Prison gangs a growing problem in Texas and nation

Posted Saturday, Mar. 23, 2013  comments  Print Reprints

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kennedy Why would a violent white supremacist from Colorado escape to Texas?

Where else?

Texas is home to about 3,400 members of white supremacist criminal gangs, not even counting the various skinhead and neo-Nazi groups stirring hatred or, in the case of one former American Fascist Party leader near Houston, doing radio commentary under the guise of the Tea Party.

The most surprising thing about news coverage of Colorado parolee Evan Ebel's firefight with police and death Thursday in Wise County is that some readers and even reporters seemed surprised at his racist prison-gang past.

Right away, reporters even started asking whether Ebel might somehow be connected to the January assassination of a Kaufman County prosecutor, unsolved and so far unconnected to any suspect or organization.

Why not ask whether he's connected to the dozens of other local beatings and killings we already know are connected to criminal white supremacist gangs?

"I think there's a lot of confusion here about the prison gangs," said Roberta S. Clark, community director of the Dallas-based regional office of the Anti-Defamation League, which monitors both domestic hate groups and international terrorist activity.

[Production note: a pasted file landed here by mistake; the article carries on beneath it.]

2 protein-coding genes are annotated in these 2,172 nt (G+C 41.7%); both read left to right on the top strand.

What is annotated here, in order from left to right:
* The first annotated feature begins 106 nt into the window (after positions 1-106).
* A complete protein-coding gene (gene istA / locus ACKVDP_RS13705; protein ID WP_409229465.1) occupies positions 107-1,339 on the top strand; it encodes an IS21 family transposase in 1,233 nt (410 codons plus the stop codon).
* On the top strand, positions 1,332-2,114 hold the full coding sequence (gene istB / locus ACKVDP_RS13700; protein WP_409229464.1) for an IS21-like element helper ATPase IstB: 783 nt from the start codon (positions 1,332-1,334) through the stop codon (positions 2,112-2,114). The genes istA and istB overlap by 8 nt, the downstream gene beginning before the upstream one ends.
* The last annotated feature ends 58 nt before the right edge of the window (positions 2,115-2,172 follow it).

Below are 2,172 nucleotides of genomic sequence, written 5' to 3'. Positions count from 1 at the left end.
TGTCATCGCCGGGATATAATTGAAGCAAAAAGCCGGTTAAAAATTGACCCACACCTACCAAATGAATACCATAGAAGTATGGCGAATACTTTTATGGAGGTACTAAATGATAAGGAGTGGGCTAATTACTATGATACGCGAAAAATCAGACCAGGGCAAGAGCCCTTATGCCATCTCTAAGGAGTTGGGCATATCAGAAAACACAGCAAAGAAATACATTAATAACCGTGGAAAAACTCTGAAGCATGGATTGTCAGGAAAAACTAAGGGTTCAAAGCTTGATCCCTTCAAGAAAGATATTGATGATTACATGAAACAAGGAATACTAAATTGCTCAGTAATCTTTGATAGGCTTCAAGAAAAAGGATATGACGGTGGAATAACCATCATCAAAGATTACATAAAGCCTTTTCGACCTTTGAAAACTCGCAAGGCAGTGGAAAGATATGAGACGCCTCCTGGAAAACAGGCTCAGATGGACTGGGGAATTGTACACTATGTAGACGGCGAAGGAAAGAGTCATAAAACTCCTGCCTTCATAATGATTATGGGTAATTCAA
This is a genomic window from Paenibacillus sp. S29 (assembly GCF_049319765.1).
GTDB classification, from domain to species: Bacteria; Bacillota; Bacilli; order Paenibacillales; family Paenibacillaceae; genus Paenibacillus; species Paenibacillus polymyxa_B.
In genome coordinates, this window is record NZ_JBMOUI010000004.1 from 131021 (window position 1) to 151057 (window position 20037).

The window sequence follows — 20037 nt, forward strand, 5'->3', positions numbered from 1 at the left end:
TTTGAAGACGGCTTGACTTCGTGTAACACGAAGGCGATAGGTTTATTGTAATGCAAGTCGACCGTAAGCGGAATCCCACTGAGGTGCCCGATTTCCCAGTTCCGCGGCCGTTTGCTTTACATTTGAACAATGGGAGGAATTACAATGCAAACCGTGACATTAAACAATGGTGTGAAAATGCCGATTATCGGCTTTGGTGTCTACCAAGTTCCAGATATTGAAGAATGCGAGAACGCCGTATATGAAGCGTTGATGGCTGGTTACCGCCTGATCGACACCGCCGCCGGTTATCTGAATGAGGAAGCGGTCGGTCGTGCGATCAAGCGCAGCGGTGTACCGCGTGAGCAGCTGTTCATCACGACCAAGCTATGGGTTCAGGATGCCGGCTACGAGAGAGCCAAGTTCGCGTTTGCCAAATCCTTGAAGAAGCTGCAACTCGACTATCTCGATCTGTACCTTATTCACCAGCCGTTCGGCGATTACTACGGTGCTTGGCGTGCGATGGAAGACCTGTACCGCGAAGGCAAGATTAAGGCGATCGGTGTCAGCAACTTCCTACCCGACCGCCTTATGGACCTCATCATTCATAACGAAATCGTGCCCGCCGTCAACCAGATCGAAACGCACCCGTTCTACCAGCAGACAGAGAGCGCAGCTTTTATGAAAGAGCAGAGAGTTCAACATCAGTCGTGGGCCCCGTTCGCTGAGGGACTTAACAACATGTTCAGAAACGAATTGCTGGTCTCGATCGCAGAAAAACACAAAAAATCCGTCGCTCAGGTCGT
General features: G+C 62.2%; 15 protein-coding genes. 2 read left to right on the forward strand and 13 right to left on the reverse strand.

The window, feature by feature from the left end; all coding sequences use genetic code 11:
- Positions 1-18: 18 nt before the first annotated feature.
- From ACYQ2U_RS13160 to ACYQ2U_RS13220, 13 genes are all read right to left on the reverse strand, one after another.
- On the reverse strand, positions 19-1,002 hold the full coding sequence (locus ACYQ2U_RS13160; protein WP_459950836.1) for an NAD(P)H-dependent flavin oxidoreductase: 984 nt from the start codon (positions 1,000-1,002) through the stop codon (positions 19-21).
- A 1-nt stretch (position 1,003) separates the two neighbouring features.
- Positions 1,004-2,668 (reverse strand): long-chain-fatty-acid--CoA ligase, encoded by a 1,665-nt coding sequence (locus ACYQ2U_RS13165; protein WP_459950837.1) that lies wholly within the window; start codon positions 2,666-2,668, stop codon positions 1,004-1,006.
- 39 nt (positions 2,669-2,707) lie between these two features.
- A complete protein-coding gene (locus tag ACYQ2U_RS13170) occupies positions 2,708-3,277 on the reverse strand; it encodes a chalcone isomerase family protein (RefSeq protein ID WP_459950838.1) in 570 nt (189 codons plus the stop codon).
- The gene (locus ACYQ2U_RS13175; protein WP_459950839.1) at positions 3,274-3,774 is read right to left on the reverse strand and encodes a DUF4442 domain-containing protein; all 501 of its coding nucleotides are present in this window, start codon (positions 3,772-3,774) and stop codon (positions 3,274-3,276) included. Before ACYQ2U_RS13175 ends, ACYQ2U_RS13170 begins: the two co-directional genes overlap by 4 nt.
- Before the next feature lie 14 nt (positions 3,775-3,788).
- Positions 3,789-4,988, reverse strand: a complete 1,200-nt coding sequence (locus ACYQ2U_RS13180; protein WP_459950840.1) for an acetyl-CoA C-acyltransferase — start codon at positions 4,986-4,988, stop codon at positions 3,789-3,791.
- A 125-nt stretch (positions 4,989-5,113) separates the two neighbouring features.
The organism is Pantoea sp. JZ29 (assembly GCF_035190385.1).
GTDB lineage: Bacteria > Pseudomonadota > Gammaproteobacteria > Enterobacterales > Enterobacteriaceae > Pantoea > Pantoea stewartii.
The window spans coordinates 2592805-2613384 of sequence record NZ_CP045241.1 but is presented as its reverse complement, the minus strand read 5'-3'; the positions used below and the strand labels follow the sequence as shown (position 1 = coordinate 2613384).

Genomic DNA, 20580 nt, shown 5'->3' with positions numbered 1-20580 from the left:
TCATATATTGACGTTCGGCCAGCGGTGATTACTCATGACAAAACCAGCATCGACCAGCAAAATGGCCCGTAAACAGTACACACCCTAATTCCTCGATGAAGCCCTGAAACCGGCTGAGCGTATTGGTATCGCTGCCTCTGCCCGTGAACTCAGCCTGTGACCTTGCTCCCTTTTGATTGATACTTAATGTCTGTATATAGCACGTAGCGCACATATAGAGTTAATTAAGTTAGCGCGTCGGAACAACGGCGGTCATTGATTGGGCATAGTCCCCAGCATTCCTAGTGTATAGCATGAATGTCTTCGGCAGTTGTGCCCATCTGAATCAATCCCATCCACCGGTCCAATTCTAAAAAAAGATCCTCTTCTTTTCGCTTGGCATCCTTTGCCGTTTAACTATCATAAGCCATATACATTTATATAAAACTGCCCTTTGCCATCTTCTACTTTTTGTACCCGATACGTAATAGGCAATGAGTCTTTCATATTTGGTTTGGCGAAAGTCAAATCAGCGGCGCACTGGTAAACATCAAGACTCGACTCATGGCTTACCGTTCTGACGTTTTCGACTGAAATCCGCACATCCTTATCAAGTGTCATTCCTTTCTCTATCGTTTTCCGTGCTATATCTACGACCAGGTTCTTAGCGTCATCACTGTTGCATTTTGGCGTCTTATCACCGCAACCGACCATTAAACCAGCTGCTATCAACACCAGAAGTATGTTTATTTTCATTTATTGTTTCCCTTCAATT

"People don't realize that these groups have grown much larger than the other extremist groups we're more familiar with," she said.

For example, the ADL guesses there might be 500 neo-Nazi activists nationwide.

But the two largest supremacist criminal gangs in Texas -- the Aryan Circle and the prison-system-founded Aryan Brotherhood of Texas -- have an estimated 1,400 and 2,000 members in the state, respectively, and have been connected to a series of violent crimes.

Just last October, 34 suspects were indicted by a federal grand jury in Houston in connection with criminal racketeering accusations involving the Aryan Brotherhood. That investigation included activities in Tarrant County.

The Alabama-based Southern Poverty Law Center civil rights activist group publishes a "Hate Map" listing 62 hate groups in Texas. Spokesman Mark Potok wrote on his Hatewatch blog at that Ebel's Colorado-based gang, 211 Crew, has several hundred to 1,000 members.

The 211 Crew, also known as the Aryan Alliance, is "particularly vicious" and evolved from a white inmates' prison-yard alliance to organized crime, Potok wrote. The gang is particularly known for a complex system of verbal and written codes to deliver orders, Potok wrote.

Potok also mentioned the death of Kaufman County prosecutor Mark Hasse, but only to note that white supremacist criminal gangs are also under investigation in that case. Ebel is suspected in the Tuesday assassination of Tom Clements, director of the Colorado Department of Corrections.

Clark, more familiar with the Hasse case than Potok, said we shouldn't try to connect the dots simply because both cases might have involved gangs.

"I think it's really dangerous to mix these two cases up," she said.

We have many more.

Bud Kennedy's column appears Sundays, Wednesdays and Fridays. 817-390-7538

Twitter: @budkennedy

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